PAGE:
By Darla Shelden
City Sentinel Reporter
OKLAHOMA CITY, OK (March 15, 2018). Oklahoma Attorney General Mike Hunter and Department of Corrections Director Joe Allbaugh announced on Wednesday during a press conference at the State Capitol that the next method of execution in Oklahoma would be nitrogen hypoxia.
“After many hours of research, deliberation and conversations with the director, attorneys, and other stakeholders, we believe the best protocol to develop for executions in the state is inert gas inhalation,” Hunter said. “I will refer to it as IGI.”
Oklahoma is one of the 31 states that has had lethal injection as the primary method of execute. Like other states Oklahoma is finding that the drugs needed are hard to get and often extremely expensive.
Allbaugh said, “It’s been a mad hunt for drugs, ever since I arrived at the DOC in January 2016…to perform lethal injection in executions in Oklahoma. I was calling all around the world, to the back streets of the Indian subcontinent, to procure drugs.”
Allbaugh noted that they had decided to go with the IGI method ‘about a week ago.’ He said, “We’re just beginning. We’re not sure how this is going to unfold.”
In April 2015, Gov. Mary Fallin signed into law a bill allowing nitrogen gas as a state execution method.
Hunter said, “If lethal injection is held unconstitutional, or is unavailable, an execution shall be carried out by nitrogen hypoxia. We are exercising that option. We can no longer sit on the sidelines and wait for drugs.
“Using nitrogen, or an inert gas like helium hypoxia, will be effective, simple to administer, easy to obtain and requires no complex medical procedures,” Hunter continued, “This is the safest, the best and the most effective method available, and we’re moving forward.”
Critics were quick to point out one problem – no state has ever used this method of execution.
“We are concerned that Oklahoma is now pursuing a mode of execution that has not been tried anywhere before.” said Rev. Don Heath, OK-CADP chair. “We do not know what kind of trials on human guinea pigs will be done. We are not familiar with the data that Attorney General Mike Hunter referred to about its use in assisted suicides. We are hopeful that the court challenges will take years and that executions will continue to be on hold until the appeals are completed.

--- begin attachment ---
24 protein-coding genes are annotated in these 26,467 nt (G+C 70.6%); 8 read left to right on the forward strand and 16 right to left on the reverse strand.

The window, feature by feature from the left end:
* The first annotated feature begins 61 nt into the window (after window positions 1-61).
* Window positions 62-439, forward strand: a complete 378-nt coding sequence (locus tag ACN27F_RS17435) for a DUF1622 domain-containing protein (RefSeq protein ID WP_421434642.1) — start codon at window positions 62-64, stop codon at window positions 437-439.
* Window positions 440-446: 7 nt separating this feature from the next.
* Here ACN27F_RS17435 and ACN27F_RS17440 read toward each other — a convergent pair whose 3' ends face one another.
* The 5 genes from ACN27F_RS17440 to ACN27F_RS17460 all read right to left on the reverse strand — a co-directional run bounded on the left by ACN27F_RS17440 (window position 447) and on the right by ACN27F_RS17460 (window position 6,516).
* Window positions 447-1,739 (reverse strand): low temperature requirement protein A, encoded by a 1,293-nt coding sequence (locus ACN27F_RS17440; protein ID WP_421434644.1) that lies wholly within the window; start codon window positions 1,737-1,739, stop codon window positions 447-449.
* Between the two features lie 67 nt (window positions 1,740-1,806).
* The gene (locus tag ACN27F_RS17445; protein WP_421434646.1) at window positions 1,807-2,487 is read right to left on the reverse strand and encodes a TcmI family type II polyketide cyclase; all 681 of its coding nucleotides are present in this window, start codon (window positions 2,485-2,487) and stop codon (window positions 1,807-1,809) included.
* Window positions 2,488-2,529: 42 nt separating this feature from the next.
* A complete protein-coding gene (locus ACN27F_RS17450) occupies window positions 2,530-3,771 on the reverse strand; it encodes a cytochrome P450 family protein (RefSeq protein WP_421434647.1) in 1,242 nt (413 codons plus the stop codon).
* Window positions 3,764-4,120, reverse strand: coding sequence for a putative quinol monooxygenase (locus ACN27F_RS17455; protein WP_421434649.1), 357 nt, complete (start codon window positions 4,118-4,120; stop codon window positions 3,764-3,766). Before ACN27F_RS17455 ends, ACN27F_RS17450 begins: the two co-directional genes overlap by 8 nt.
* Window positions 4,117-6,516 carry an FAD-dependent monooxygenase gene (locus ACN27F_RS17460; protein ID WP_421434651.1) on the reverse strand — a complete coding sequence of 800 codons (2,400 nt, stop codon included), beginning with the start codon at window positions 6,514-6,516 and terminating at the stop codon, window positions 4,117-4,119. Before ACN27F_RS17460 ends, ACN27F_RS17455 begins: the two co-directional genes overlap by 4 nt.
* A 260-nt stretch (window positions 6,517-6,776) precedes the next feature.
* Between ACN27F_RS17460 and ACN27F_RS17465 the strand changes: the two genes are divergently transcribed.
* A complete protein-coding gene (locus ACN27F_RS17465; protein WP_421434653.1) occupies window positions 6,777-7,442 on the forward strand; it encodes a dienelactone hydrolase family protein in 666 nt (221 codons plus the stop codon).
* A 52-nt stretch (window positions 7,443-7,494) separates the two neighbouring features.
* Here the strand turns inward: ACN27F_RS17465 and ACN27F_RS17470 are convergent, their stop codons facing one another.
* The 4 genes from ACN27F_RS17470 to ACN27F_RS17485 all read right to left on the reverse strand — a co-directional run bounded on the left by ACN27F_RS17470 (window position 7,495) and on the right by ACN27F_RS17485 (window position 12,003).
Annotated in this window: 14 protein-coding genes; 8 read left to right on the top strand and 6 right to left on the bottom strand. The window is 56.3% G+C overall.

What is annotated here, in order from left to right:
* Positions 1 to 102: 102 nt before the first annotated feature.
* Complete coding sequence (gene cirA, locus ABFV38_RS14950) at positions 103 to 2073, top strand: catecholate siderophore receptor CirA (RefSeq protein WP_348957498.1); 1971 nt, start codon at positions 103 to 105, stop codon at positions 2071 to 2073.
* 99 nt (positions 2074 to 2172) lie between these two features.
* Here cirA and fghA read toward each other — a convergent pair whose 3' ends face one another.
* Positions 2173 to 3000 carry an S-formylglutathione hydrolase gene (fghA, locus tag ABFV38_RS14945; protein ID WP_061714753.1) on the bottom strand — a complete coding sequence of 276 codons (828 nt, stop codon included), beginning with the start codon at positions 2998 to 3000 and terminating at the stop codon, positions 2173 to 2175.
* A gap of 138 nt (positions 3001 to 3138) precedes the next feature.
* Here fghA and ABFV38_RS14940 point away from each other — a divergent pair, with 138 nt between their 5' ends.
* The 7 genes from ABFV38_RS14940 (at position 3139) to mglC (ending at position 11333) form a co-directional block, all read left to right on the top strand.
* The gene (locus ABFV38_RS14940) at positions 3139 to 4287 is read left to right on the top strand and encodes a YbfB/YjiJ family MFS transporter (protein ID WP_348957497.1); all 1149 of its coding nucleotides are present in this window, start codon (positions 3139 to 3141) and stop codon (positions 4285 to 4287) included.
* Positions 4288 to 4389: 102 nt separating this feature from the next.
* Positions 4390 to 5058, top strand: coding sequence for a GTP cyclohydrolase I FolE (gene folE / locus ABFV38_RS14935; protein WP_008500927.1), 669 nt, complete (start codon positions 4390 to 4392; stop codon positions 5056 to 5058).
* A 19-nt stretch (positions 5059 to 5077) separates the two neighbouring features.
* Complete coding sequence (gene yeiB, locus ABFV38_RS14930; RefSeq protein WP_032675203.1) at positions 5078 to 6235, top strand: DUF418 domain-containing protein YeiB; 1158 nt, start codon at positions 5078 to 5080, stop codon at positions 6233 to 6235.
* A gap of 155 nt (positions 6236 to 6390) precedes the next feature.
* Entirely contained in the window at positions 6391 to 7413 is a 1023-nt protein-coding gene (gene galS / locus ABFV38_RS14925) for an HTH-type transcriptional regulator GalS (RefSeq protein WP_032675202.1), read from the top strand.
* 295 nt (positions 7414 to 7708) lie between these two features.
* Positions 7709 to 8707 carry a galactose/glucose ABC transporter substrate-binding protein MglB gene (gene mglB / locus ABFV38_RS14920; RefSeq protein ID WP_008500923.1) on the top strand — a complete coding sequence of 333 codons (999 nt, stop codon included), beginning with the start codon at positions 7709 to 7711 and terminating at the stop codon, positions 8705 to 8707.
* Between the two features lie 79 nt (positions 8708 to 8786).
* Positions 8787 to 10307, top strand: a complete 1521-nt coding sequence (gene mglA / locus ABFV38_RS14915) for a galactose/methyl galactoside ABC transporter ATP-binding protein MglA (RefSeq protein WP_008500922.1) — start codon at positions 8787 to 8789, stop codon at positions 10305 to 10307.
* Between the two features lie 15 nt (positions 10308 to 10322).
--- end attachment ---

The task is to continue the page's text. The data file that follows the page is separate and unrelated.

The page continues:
“The move to nitrogen hypoxia apparently is based on the pragmatic recognition that reputable doctors and pharmacists will not supply the drugs needed to participate in lethal injection because it violates the Hippocratic Oath to do no harm,” Heath added.
Oklahoma currently has 49 death row inmates, including 17 who have exhausted all appeals and are awaiting an execution date.
“There is significant documentary evidence, there’s a good deal of experience based on inert gas inhalation used with regard to assisted suicide,” Hunter contended.
When asked what modifications would be need to prepare the death chamber for the use of gas, Allbaugh replied, “I haven’t the foggiest idea.”
“We are deeply disappointed in the Attorney General’s decision to continue administering capital punishment in Oklahoma,” said the Most Rev. Paul S. Coakley, Archbishop of Oklahoma City. “The use of the death penalty, in any form, diminishes us all. When available, we should choose non-lethal ways to ensure justice and to protect society. I pray for the day that Oklahoma and other states will abolish capital punishment.”
Oklahoma’s track record with lethal injection has been under scrutiny since April 2014 after the infamous botched execution of Clayton Lockett made headlines worldwide. After thrashing on the gurney, writhing and groaning, it would be 43 minutes after the drug was administered before Lockett died.
Oklahoma has had a moratorium on the death penalty since October 2015 after the wrong drug, (potassium acetate instead of potassium chloride – the drug approved as a part of the state’s three-drug protocol) was nearly used to execute Richard Glossip. The Department of Corrections later said that the wrong drug had also been used in the January 2015 execution of Charles Warner in which he said, “My body is on fire.”